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yeah, what about em?
how do we do them...without any rule?
well if you wanna live by no rule, then it doesnt matter HOW you do them ;) I gotta ask, what do you mean?
we have a curve with a grid...we need to count the squares and find the area under the curve
is there any more accurate way to do this than to simply count the squares?
then you just gotta do your best guess... the area of a "trapazoid" is: (base)([height rightside + height leftside] /2) right?
oh ok thanks i have another question
how would i find the average value of f(x) over an interval?
the average of any 2 numbers is add them together and divide by 2 5+8 = 13 13/2 = 6.5 is the average between them
how big is the interval?
the average f(x) is the number of each partition added together; then divide by the number of partitions used...
the more subdivision of your interval, the more accurate your average f(x) will be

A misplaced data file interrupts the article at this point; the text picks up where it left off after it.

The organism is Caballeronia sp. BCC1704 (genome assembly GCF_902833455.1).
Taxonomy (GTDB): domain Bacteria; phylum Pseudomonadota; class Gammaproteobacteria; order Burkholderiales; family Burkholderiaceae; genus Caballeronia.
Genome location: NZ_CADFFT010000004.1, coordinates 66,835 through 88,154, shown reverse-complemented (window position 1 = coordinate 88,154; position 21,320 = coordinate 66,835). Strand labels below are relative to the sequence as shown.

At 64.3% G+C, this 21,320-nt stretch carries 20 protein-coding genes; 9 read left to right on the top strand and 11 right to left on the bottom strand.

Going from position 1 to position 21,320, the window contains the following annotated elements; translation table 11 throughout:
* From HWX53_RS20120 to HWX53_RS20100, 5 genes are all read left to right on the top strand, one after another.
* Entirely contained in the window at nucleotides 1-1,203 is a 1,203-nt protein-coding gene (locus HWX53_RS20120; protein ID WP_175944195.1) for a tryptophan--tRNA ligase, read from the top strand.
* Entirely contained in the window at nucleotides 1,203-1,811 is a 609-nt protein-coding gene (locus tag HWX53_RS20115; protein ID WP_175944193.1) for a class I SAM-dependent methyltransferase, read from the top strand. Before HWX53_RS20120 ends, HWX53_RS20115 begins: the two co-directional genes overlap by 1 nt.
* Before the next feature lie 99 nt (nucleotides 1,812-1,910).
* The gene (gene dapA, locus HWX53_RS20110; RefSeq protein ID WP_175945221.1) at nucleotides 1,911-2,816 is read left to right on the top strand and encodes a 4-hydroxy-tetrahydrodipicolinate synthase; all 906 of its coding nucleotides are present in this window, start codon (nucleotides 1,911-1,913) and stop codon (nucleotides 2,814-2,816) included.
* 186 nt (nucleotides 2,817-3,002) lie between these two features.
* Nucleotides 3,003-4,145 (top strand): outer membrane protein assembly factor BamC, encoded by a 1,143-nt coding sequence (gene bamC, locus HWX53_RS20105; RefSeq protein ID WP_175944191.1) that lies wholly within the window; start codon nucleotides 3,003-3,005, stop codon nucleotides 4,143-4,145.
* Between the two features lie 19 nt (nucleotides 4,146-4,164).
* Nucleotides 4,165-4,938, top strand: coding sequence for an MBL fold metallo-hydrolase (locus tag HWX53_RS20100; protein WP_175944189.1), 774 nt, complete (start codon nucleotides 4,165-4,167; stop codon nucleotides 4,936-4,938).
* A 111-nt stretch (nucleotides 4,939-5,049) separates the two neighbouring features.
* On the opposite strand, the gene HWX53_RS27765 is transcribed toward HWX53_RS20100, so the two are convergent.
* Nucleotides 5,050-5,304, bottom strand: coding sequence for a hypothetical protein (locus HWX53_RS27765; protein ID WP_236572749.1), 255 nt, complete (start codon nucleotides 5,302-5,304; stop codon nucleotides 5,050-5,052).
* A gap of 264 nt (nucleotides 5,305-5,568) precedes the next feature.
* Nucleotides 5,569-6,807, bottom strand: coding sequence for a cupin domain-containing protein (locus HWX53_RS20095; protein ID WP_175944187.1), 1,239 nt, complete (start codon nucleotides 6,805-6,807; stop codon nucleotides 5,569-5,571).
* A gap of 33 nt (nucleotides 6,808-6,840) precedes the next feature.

what the integral does is divides the interval into an infinite number of peices then adds them all up to get an exact value ;)
the interval is 1<=x<=5
do you want integration? or the slower way like trapaziodal rule?
so we have to turn this function into a higher order...... if you dont know the techniques than it aint gonna make alot of sense to you but here they are: sqrt(25 - x^2) is a disguised "cos". x = 5 sin(t) so that x^2 = 25sin^2(t) sqrt(25 - 25sin^2(t)) sqrt(25(1-sin^2(t))) = 5cos and then we can integrate:
[S] 5cos(t) dt -> 5sin(t) +C but since we got and interval we can forgo the +C part.
and thats the place I get lost at in doing this lol What I need is someone smarter than me to come along and tell me what or why I cant do it like this ;)
thats my mistake....sqrt(1-sin^2) = cos^2...not cos; got it:)
....nah, I was right to begin with....if you got a show you can watch, now would be the time to do it ;)
This is what I get for the area 978.338522 and Im like 67% sure im right lol
yep, 98% sure 978.338522